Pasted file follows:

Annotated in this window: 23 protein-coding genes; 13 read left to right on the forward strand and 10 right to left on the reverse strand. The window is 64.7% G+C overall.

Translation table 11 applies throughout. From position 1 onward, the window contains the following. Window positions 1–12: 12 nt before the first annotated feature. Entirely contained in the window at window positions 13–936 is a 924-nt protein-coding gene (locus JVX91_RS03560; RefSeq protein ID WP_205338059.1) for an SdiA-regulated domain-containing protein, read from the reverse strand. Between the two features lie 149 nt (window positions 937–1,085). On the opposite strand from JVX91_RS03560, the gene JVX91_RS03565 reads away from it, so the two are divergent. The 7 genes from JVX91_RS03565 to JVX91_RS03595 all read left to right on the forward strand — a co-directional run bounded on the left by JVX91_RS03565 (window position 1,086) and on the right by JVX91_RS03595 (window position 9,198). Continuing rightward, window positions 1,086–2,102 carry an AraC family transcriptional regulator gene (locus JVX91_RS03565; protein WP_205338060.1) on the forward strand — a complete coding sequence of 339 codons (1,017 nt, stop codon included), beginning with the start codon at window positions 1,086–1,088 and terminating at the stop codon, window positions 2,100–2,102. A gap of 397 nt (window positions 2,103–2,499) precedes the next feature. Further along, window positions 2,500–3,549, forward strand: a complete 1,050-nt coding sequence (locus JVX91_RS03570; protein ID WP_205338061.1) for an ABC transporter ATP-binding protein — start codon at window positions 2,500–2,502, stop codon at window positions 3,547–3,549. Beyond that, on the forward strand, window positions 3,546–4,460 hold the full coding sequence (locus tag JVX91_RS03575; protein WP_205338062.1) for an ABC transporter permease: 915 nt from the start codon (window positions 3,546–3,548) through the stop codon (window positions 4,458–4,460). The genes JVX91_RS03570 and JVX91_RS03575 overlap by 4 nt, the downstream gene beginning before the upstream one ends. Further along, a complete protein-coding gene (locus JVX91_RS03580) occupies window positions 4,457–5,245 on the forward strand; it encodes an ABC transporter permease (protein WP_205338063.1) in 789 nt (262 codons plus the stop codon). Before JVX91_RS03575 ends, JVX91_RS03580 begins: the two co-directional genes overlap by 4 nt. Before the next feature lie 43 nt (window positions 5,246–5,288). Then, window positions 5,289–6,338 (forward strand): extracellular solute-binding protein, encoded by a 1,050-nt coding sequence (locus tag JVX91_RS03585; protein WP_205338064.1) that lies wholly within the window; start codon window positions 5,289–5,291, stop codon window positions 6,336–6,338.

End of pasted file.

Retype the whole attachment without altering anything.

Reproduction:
Annotated in this window: 23 protein-coding genes; 13 read left to right on the forward strand and 10 right to left on the reverse strand. The window is 64.7% G+C overall.

Translation table 11 applies throughout. From position 1 onward, the window contains the following. Window positions 1–12: 12 nt before the first annotated feature. Entirely contained in the window at window positions 13–936 is a 924-nt protein-coding gene (locus JVX91_RS03560; RefSeq protein ID WP_205338059.1) for an SdiA-regulated domain-containing protein, read from the reverse strand. Between the two features lie 149 nt (window positions 937–1,085). On the opposite strand from JVX91_RS03560, the gene JVX91_RS03565 reads away from it, so the two are divergent. The 7 genes from JVX91_RS03565 to JVX91_RS03595 all read left to right on the forward strand — a co-directional run bounded on the left by JVX91_RS03565 (window position 1,086) and on the right by JVX91_RS03595 (window position 9,198). Continuing rightward, window positions 1,086–2,102 carry an AraC family transcriptional regulator gene (locus JVX91_RS03565; protein WP_205338060.1) on the forward strand — a complete coding sequence of 339 codons (1,017 nt, stop codon included), beginning with the start codon at window positions 1,086–1,088 and terminating at the stop codon, window positions 2,100–2,102. A gap of 397 nt (window positions 2,103–2,499) precedes the next feature. Further along, window positions 2,500–3,549, forward strand: a complete 1,050-nt coding sequence (locus JVX91_RS03570; protein ID WP_205338061.1) for an ABC transporter ATP-binding protein — start codon at window positions 2,500–2,502, stop codon at window positions 3,547–3,549. Beyond that, on the forward strand, window positions 3,546–4,460 hold the full coding sequence (locus tag JVX91_RS03575; protein WP_205338062.1) for an ABC transporter permease: 915 nt from the start codon (window positions 3,546–3,548) through the stop codon (window positions 4,458–4,460). The genes JVX91_RS03570 and JVX91_RS03575 overlap by 4 nt, the downstream gene beginning before the upstream one ends. Further along, a complete protein-coding gene (locus JVX91_RS03580) occupies window positions 4,457–5,245 on the forward strand; it encodes an ABC transporter permease (protein WP_205338063.1) in 789 nt (262 codons plus the stop codon). Before JVX91_RS03575 ends, JVX91_RS03580 begins: the two co-directional genes overlap by 4 nt. Before the next feature lie 43 nt (window positions 5,246–5,288). Then, window positions 5,289–6,338 (forward strand): extracellular solute-binding protein, encoded by a 1,050-nt coding sequence (locus tag JVX91_RS03585; protein WP_205338064.1) that lies wholly within the window; start codon window positions 5,289–5,291, stop codon window positions 6,336–6,338.